|Publication number||US6672254 B1|
|Application number||US 10/369,110|
|Publication date||Jan 6, 2004|
|Filing date||Feb 20, 2003|
|Priority date||Feb 20, 2002|
|Publication number||10369110, 369110, US 6672254 B1, US 6672254B1, US-B1-6672254, US6672254 B1, US6672254B1|
|Inventors||Becky L. Butts|
|Original Assignee||Becky L. Butts|
|Export Citation||BiBTeX, EndNote, RefMan|
|Patent Citations (10), Referenced by (10), Classifications (12), Legal Events (3)|
|External Links: USPTO, USPTO Assignment, Espacenet|
This application is a nonprovisional application of U.S. provisional application serial No. 60/357,643 filed on Feb. 20, 2002.
The present invention relates to an imaging device and in particular, a sheet adapted to generate an image upon contact with moisture.
Use of a water reactive sheet within an imaging device is known. For example, U.S. Pat. No. 1,232,012 to Gabriel discloses a multi-layer sheet comprising a base layer having an imprinted image provided on the base layer, the image concealed with a water reactive coating. Application of water to the reactive coating causes the coating to dissolve and expose the imprinted image underneath.
It is also known to incorporate a scent into paper for use as an attractant for animals, such as pets. U.S. Pat. No. 6,248,377 to Levine discloses a pet food container having a label provided with so called scratch and sniff technology the scent of which corresponds to the contents of the container. Similarly, U.S. Pat. No. 5,640,931 to Markham discloses a pet toy comprising a sheet material having an image and including a scent producing element. In each of these cases, it is the pet owner who actuates the scent rather than the pet.
None of the prior art imaging devices are adapted to be activated by a pet and upon activation, produces a unique image.
The present invention concerns an imaging device comprising a base layer, an attractant operatively associated with the base layer to induce a pet animal to lick the surface of the sheet, a predetermined image or indicia printed on the base layer comprising a first material that is not substantially visible, a coating of colorant and/or ink applied to the sheet, the colorant or ink formed from second material adapted to be water soluble, the second material when made soluble will not adhere to said first material so that when a pet animal is attracted to the device and induced to lick the base layer and cause the second material to become soluble, the soluble second material is distributed across the base layer rendering the indicia visible.
In another embodiment of the invention, an imaging device is provided comprising a base layer, an attractant material operatively associated with the base layer for inducing an animal to lick the base layer, indicia disposed on the base layer and formed from a first material that is not substantially visible and a colorant, the colorant provided on the base layer and formed from a second material adapted to be water soluble, the second material when made soluble will be caused to adhere to the first material whereby when an animal attracted to the device and induced to lick against the base layer, the second material is rendered soluble and distributed across the base layer to renders the indicia visible.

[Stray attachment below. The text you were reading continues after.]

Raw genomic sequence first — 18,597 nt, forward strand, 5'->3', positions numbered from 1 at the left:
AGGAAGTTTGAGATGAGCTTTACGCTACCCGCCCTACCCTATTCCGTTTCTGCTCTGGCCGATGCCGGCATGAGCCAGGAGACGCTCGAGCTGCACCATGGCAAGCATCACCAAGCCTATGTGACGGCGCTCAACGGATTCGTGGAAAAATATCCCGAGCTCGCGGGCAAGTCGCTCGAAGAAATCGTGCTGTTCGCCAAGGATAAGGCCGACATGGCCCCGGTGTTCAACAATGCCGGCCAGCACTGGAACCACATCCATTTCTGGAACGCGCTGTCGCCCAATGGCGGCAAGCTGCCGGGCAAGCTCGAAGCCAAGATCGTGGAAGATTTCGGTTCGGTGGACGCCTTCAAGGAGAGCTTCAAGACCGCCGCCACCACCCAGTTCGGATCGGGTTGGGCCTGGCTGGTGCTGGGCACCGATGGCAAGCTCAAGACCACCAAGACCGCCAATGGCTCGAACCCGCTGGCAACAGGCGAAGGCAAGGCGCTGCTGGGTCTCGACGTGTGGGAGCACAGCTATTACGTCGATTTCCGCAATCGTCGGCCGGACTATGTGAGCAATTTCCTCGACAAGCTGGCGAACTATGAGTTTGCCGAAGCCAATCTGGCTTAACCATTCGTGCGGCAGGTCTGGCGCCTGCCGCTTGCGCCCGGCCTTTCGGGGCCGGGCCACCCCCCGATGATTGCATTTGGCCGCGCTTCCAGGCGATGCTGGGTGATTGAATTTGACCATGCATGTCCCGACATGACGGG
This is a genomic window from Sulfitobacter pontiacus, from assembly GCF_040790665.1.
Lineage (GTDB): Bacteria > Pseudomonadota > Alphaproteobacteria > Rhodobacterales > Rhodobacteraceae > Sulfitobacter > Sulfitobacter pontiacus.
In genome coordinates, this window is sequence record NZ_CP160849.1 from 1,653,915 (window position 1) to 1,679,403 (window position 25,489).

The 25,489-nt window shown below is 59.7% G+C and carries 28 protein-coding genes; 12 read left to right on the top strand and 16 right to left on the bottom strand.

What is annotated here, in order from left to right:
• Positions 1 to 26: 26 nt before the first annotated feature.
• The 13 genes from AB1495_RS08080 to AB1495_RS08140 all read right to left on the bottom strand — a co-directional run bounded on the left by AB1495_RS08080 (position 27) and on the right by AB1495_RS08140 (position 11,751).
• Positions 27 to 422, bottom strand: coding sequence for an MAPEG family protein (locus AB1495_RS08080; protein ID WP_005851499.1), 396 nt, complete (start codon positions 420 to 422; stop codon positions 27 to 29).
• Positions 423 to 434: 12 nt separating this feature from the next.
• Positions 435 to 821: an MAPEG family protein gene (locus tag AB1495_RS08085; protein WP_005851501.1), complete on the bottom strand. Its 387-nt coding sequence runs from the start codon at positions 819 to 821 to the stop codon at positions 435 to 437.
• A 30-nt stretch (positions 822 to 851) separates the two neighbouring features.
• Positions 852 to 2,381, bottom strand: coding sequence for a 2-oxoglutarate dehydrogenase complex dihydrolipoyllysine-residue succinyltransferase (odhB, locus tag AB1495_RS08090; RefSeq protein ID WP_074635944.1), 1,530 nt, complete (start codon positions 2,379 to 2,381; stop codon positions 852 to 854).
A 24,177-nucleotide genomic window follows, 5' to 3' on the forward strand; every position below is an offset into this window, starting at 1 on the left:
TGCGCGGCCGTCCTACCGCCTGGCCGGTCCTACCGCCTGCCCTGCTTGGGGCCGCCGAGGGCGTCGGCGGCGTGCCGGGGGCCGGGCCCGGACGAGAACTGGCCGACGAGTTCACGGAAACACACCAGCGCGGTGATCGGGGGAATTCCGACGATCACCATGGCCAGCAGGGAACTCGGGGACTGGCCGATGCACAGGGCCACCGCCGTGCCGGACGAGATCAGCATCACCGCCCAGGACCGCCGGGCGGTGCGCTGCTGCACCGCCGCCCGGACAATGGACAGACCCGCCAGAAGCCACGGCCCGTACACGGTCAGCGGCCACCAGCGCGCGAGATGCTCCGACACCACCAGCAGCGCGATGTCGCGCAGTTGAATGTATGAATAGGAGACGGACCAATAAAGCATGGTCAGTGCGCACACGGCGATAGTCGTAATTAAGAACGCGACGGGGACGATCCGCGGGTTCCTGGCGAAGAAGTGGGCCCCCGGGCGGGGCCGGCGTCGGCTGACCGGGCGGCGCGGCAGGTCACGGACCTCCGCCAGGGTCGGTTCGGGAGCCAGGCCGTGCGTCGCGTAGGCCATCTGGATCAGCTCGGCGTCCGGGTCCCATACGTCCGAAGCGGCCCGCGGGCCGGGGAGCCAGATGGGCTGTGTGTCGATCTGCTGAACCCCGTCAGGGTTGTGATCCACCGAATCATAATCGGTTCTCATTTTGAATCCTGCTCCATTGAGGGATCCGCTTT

An object of the present invention is to provide an imaging device having an ink or colorant formed from a material that is non-toxic, edible, scented and/or flavored.
It is another object of the present invention to provide a imaging device having a predetermined image thereon formed from a material that will not adhere to the ink or colorant after being partial dissolved.
Still another object of the present invention is to provide a moisture actuated imaging device adapted to expose a first predetermined image and simultaneously generate a second image.
FIG. 1 illustrates a pet licking the sheet according to the present invention to cause actuation of the same;
FIG. 2 is a top plan view of the device according to the present invention prior to actuation;
FIG. 3 is a top plan view of the device shown in FIG. 2 following actuation and showing the exposed image;
FIG. 4A is a cross-sectional view taken along the section lines shown in FIG. 2;
FIG. 4B is a cross-sectional view taken along the section lines shown in FIG. 3; and
FIGS. 5A and 5B are cross-sectional views of an alternative embodiment of the embodiment shown in FIGS. 4A and 4B.
FIG. 2 and FIG. 4A of the drawings illustrate an embodiment of a device D according to the present invention. Device D is shown to comprise a substrate or base sheet 2 formed from a conventional paper or other nontoxic material adapted to receive printing, imaging or coating with the various materials and compositions described below. The paper may include on one side an adhesive for allowing the sheet to be secured to a surface, for example, a wall.
A predetermined image 4 comprising a first material is printed or otherwise applied to base sheet 2. The material is preferably a wax or silicon based material or other such hydrophobic material. For example, the material may be a UV ink in the form of a clear silicon based varnish. Additional compositions for forming the predetermined image include modified candle wax or other crayon-like materials. In addition, the material will not be visible when applied to the base sheet. The material can therefore be clear or translucent or having a coloration that matches the base sheet i.e. the base sheet is white and the material is also white. As is apparent, the predetermined image 4 may take the form of any of a variety of shapes or images and in FIG. 2 the representative shape is an outline of a bone. Printing maybe done by full lithography, dot matrix application, full rotogravure, screening, flexography or other method readily adapted to apply such materials to the base sheet and in a desired form of indicia.